I'm trying to solve a nonlinear elliptic equation $$(n(u)u')' = f(u)$$ and have a crucial misunderstanding.

I suppose the procedure of solving some nonlinear equation consists of:

  1. Choosing a proper approximation method (FEM, FVM, FDM etc.).
  2. Linearization of the resulting system of nonlinear algebraic equations.
  3. Choosing a proper method for solving the algebraic system.

Is it possible to invert steps 1 and 2, i.e. can I linearize the PDE first, and only after that perform some discretization? Are all of these steps strictly necessary and do they need to be in this order?


2 Answers 2


Linearization and discretization can be switched. The linearization then happens in function space, where a Newton method can be employed based on the Fréchet derivative of the differential operator.

For each Newton iteration, a linear problem needs to be solved. In your case, this problem may be elliptic (depending on $n$). For actual computation, this linear problem needs to be discretized using the method of your choice (probably FEM if the problem is elliptic).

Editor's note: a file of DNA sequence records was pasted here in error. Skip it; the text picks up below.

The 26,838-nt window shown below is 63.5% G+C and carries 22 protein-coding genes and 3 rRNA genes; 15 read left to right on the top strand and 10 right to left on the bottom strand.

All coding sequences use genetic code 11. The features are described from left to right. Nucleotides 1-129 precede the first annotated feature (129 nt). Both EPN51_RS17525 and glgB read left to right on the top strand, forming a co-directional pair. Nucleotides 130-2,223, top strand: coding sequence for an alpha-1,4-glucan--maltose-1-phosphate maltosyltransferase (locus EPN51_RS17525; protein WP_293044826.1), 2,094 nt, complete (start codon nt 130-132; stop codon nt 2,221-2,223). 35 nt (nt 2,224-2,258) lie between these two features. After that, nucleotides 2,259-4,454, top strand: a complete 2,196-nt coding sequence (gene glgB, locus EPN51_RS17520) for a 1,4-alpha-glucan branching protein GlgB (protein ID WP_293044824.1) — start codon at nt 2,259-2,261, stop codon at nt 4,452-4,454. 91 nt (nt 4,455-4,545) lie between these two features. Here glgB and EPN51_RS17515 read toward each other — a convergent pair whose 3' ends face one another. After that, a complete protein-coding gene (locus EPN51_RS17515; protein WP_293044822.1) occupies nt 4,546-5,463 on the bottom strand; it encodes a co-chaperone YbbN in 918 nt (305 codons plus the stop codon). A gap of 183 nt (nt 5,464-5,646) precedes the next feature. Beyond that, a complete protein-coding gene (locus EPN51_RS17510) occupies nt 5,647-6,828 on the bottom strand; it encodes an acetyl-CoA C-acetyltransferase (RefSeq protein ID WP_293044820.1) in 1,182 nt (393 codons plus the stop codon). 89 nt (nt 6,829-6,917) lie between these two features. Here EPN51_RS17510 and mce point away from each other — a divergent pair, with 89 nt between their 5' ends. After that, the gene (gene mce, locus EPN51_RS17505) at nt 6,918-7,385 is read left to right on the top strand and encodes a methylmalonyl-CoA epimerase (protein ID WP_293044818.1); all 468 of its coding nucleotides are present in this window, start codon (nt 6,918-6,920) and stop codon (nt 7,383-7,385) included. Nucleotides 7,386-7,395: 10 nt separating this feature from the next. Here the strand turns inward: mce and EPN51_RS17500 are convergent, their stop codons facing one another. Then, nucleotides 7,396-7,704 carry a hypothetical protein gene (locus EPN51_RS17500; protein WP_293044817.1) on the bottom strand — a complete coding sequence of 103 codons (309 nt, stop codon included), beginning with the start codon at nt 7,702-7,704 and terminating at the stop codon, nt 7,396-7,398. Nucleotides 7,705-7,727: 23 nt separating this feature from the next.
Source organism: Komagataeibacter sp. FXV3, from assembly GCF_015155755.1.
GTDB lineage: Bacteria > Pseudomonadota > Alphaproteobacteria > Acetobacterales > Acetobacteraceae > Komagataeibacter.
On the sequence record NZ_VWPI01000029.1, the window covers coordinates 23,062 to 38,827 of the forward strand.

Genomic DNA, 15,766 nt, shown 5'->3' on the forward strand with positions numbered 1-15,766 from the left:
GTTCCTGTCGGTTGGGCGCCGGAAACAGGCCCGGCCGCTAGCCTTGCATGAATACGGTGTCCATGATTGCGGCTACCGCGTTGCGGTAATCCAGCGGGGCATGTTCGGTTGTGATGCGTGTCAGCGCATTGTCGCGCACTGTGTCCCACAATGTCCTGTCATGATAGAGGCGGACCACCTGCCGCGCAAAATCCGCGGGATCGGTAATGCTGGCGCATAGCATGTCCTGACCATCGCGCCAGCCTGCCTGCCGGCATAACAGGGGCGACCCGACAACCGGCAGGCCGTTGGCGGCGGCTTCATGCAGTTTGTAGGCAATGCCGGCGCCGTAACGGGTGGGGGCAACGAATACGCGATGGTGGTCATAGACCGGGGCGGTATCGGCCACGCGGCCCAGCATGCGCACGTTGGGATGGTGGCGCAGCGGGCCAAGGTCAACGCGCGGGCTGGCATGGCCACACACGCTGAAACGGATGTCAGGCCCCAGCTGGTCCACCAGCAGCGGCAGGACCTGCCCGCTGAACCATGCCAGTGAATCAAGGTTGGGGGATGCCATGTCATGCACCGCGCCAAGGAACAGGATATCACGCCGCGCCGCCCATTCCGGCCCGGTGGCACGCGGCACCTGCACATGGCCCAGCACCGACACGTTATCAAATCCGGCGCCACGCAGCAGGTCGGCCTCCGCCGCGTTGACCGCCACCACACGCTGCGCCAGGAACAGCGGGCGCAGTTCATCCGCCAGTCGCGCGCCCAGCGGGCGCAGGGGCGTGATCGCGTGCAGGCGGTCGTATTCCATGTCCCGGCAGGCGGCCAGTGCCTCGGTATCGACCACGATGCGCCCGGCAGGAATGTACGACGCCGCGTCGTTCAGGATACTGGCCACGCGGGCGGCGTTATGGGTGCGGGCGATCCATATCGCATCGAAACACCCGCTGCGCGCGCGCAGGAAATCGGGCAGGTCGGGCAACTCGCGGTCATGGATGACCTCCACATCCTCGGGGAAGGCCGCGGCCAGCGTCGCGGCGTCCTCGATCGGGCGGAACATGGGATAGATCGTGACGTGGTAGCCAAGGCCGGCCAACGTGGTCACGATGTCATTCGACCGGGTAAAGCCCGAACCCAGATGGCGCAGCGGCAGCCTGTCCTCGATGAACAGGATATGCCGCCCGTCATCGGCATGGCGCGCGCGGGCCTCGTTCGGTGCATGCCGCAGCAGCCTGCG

Since the Newton iteration now happens in function space, each linear problem could be solved on its own individual mesh, provided mesh-transfer operators (e.g., interpolation) from the previous mesh are available.

For each Newton step, after spatial discretization, a linear equation system needs to be solved. This step appears last and cannot be switched around.

See Step 15 of the deal.ii tutorial for a worked out example of this approach.


You can't invert steps 1 and 2. Because different numerical methods have different linearization forms.

  • $\begingroup$ This was a five year old Question when you responded, and while you give a reply that steps 1 and 2 cannot be swapped, your Answer is so short that no details explaining why are provided. When answering an older Question, you should read the previous (upvoted) Answer so that it will be clear to Readers what new information is being added. $\endgroup$
    – hardmath
    Jun 22 at 5:18

Your Answer

By clicking “Post Your Answer”, you agree to our terms of service, privacy policy and cookie policy

Not the answer you're looking for? Browse other questions tagged or ask your own question.